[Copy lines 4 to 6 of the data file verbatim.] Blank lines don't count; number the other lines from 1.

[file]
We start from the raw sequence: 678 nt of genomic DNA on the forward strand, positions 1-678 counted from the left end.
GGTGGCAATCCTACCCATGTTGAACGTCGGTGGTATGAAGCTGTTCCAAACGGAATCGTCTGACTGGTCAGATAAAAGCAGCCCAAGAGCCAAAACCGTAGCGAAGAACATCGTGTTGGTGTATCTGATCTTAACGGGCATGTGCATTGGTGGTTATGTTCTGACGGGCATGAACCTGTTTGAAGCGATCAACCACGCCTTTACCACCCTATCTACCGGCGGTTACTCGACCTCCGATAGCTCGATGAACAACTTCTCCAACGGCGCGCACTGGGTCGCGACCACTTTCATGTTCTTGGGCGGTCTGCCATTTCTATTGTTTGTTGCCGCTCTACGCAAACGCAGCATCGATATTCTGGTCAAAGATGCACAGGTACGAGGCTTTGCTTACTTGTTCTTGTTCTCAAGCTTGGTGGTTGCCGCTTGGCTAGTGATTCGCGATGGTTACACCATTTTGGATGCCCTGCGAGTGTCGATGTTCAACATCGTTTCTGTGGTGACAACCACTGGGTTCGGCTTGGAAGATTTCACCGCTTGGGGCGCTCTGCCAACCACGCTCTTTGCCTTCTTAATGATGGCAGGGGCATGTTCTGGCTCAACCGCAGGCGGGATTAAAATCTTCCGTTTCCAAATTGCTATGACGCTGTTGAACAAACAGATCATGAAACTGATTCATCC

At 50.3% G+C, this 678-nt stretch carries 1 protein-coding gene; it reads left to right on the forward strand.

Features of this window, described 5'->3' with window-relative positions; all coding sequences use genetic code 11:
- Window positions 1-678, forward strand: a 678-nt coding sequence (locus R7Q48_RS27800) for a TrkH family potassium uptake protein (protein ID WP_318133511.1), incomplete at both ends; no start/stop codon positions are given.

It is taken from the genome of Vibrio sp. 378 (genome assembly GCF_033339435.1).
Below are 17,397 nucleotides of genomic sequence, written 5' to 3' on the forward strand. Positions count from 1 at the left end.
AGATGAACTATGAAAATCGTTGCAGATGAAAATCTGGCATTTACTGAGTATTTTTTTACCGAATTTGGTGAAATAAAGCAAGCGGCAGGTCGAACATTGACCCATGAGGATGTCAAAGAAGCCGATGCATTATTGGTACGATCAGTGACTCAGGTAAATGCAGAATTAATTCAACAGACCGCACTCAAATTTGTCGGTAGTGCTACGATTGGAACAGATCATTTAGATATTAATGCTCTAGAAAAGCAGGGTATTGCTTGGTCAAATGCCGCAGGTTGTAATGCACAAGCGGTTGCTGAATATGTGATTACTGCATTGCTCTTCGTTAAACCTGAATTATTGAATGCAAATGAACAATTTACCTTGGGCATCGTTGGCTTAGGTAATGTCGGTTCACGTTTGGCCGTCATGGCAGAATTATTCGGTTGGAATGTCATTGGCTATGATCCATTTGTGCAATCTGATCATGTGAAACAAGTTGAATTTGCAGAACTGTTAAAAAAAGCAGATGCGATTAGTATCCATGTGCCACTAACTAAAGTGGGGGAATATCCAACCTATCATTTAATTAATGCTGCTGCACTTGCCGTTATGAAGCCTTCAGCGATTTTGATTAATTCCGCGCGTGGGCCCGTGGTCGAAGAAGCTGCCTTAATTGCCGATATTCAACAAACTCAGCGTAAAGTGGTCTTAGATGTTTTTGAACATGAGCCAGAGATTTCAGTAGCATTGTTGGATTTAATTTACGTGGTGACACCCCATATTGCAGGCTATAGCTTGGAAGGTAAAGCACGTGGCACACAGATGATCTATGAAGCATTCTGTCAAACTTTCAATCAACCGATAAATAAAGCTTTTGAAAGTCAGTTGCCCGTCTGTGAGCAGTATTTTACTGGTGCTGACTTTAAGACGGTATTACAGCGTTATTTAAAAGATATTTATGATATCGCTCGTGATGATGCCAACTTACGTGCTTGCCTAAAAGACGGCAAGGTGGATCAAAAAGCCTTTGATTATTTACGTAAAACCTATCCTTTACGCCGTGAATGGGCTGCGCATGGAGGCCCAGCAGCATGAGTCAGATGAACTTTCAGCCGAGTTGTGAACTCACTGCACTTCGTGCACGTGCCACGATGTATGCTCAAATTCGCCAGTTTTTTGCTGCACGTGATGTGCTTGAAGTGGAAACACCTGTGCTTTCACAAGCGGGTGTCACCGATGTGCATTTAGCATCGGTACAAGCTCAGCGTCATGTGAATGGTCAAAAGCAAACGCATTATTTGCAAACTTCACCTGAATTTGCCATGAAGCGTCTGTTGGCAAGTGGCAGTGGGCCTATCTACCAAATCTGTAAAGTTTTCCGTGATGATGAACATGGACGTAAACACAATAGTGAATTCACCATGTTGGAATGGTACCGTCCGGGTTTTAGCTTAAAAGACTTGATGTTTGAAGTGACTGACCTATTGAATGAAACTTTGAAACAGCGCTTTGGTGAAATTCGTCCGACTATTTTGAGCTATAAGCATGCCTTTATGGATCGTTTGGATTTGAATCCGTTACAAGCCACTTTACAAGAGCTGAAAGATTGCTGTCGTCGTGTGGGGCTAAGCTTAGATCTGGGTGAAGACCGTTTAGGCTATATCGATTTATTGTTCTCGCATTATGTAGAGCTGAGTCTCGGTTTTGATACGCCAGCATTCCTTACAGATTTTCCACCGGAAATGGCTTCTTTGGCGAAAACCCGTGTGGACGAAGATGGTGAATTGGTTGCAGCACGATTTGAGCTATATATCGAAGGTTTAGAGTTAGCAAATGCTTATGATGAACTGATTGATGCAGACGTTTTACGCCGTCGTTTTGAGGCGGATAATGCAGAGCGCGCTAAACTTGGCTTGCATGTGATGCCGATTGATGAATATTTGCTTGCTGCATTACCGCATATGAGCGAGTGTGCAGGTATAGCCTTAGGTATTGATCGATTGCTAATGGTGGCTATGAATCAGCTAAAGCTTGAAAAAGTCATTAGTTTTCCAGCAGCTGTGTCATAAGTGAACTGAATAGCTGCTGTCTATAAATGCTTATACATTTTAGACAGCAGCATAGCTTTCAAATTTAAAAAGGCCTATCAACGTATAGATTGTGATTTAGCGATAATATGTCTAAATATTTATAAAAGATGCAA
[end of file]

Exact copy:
Features of this window, described 5'->3' with window-relative positions; all coding sequences use genetic code 11:
- Window positions 1-678, forward strand: a 678-nt coding sequence (locus R7Q48_RS27800) for a TrkH family potassium uptake protein (protein ID WP_318133511.1), incomplete at both ends; no start/stop codon positions are given.

It is taken from the genome of Vibrio sp. 378 (genome assembly GCF_033339435.1).